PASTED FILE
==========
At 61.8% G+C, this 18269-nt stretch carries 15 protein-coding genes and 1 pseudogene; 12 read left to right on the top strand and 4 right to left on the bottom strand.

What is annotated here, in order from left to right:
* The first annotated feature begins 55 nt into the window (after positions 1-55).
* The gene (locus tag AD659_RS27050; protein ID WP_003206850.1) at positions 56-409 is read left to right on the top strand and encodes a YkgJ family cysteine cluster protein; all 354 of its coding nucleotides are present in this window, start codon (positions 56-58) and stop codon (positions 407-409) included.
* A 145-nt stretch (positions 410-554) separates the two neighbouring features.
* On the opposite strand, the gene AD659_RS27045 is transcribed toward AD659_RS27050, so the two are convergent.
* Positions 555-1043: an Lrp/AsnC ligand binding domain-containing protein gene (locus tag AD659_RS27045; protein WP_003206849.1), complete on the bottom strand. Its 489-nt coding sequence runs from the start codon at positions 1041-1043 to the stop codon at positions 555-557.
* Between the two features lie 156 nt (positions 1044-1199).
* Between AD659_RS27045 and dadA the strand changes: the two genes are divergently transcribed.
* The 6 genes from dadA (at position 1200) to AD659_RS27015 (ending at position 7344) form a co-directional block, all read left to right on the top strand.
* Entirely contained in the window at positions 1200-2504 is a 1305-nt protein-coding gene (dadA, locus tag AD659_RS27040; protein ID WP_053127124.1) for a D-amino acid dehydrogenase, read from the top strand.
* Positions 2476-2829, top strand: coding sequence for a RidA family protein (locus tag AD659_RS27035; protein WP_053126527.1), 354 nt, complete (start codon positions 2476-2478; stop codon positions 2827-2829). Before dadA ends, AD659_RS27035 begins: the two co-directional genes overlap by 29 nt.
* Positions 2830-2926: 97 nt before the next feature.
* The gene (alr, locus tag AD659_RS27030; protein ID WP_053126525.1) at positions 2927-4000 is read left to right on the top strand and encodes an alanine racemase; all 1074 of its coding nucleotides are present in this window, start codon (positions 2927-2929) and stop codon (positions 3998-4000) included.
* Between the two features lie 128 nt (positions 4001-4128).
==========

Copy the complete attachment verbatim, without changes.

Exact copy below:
At 61.8% G+C, this 18269-nt stretch carries 15 protein-coding genes and 1 pseudogene; 12 read left to right on the top strand and 4 right to left on the bottom strand.

What is annotated here, in order from left to right:
* The first annotated feature begins 55 nt into the window (after positions 1-55).
* The gene (locus tag AD659_RS27050; protein ID WP_003206850.1) at positions 56-409 is read left to right on the top strand and encodes a YkgJ family cysteine cluster protein; all 354 of its coding nucleotides are present in this window, start codon (positions 56-58) and stop codon (positions 407-409) included.
* A 145-nt stretch (positions 410-554) separates the two neighbouring features.
* On the opposite strand, the gene AD659_RS27045 is transcribed toward AD659_RS27050, so the two are convergent.
* Positions 555-1043: an Lrp/AsnC ligand binding domain-containing protein gene (locus tag AD659_RS27045; protein WP_003206849.1), complete on the bottom strand. Its 489-nt coding sequence runs from the start codon at positions 1041-1043 to the stop codon at positions 555-557.
* Between the two features lie 156 nt (positions 1044-1199).
* Between AD659_RS27045 and dadA the strand changes: the two genes are divergently transcribed.
* The 6 genes from dadA (at position 1200) to AD659_RS27015 (ending at position 7344) form a co-directional block, all read left to right on the top strand.
* Entirely contained in the window at positions 1200-2504 is a 1305-nt protein-coding gene (dadA, locus tag AD659_RS27040; protein ID WP_053127124.1) for a D-amino acid dehydrogenase, read from the top strand.
* Positions 2476-2829, top strand: coding sequence for a RidA family protein (locus tag AD659_RS27035; protein WP_053126527.1), 354 nt, complete (start codon positions 2476-2478; stop codon positions 2827-2829). Before dadA ends, AD659_RS27035 begins: the two co-directional genes overlap by 29 nt.
* Positions 2830-2926: 97 nt before the next feature.
* The gene (alr, locus tag AD659_RS27030; protein ID WP_053126525.1) at positions 2927-4000 is read left to right on the top strand and encodes an alanine racemase; all 1074 of its coding nucleotides are present in this window, start codon (positions 2927-2929) and stop codon (positions 3998-4000) included.
* Between the two features lie 128 nt (positions 4001-4128).